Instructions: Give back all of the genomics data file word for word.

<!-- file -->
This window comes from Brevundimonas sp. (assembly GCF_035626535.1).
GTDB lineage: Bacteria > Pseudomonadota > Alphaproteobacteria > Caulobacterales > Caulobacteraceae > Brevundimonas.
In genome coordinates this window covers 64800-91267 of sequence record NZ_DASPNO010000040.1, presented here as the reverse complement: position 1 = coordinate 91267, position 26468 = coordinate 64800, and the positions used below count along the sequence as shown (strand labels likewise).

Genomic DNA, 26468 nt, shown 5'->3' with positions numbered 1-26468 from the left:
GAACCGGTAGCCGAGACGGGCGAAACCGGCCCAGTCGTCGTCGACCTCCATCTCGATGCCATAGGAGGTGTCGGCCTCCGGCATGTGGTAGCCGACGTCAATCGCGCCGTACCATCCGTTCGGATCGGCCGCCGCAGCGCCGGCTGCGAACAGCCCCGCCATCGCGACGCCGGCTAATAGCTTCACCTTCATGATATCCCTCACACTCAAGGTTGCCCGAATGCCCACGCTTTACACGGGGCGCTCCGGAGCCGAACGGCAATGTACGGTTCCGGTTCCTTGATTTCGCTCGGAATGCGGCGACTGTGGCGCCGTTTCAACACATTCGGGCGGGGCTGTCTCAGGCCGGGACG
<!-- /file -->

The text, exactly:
This window comes from Brevundimonas sp. (assembly GCF_035626535.1).
GTDB lineage: Bacteria > Pseudomonadota > Alphaproteobacteria > Caulobacterales > Caulobacteraceae > Brevundimonas.
In genome coordinates this window covers 64800-91267 of sequence record NZ_DASPNO010000040.1, presented here as the reverse complement: position 1 = coordinate 91267, position 26468 = coordinate 64800, and the positions used below count along the sequence as shown (strand labels likewise).

Genomic DNA, 26468 nt, shown 5'->3' with positions numbered 1-26468 from the left:
GAACCGGTAGCCGAGACGGGCGAAACCGGCCCAGTCGTCGTCGACCTCCATCTCGATGCCATAGGAGGTGTCGGCCTCCGGCATGTGGTAGCCGACGTCAATCGCGCCGTACCATCCGTTCGGATCGGCCGCCGCAGCGCCGGCTGCGAACAGCCCCGCCATCGCGACGCCGGCTAATAGCTTCACCTTCATGATATCCCTCACACTCAAGGTTGCCCGAATGCCCACGCTTTACACGGGGCGCTCCGGAGCCGAACGGCAATGTACGGTTCCGGTTCCTTGATTTCGCTCGGAATGCGGCGACTGTGGCGCCGTTTCAACACATTCGGGCGGGGCTGTCTCAGGCCGGGACG